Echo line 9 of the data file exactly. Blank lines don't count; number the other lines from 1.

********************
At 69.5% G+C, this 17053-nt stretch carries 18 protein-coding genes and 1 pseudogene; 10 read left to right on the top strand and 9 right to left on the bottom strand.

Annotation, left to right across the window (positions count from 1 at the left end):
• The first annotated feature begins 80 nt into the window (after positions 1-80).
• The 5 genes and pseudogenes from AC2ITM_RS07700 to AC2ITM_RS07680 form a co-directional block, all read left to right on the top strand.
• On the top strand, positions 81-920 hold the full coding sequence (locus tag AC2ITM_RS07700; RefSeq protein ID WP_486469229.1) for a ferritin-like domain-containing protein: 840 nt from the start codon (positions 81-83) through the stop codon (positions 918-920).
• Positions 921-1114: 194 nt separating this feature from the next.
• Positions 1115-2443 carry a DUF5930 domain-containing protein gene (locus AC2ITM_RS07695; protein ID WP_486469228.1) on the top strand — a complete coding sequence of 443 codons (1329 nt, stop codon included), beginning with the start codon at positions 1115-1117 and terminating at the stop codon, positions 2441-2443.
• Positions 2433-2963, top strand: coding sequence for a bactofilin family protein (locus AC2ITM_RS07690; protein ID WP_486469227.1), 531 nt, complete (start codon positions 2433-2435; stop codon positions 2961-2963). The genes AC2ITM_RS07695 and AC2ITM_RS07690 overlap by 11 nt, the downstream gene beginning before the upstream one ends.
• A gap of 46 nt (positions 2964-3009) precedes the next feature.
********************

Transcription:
• A gap of 46 nt (positions 2964-3009) precedes the next feature.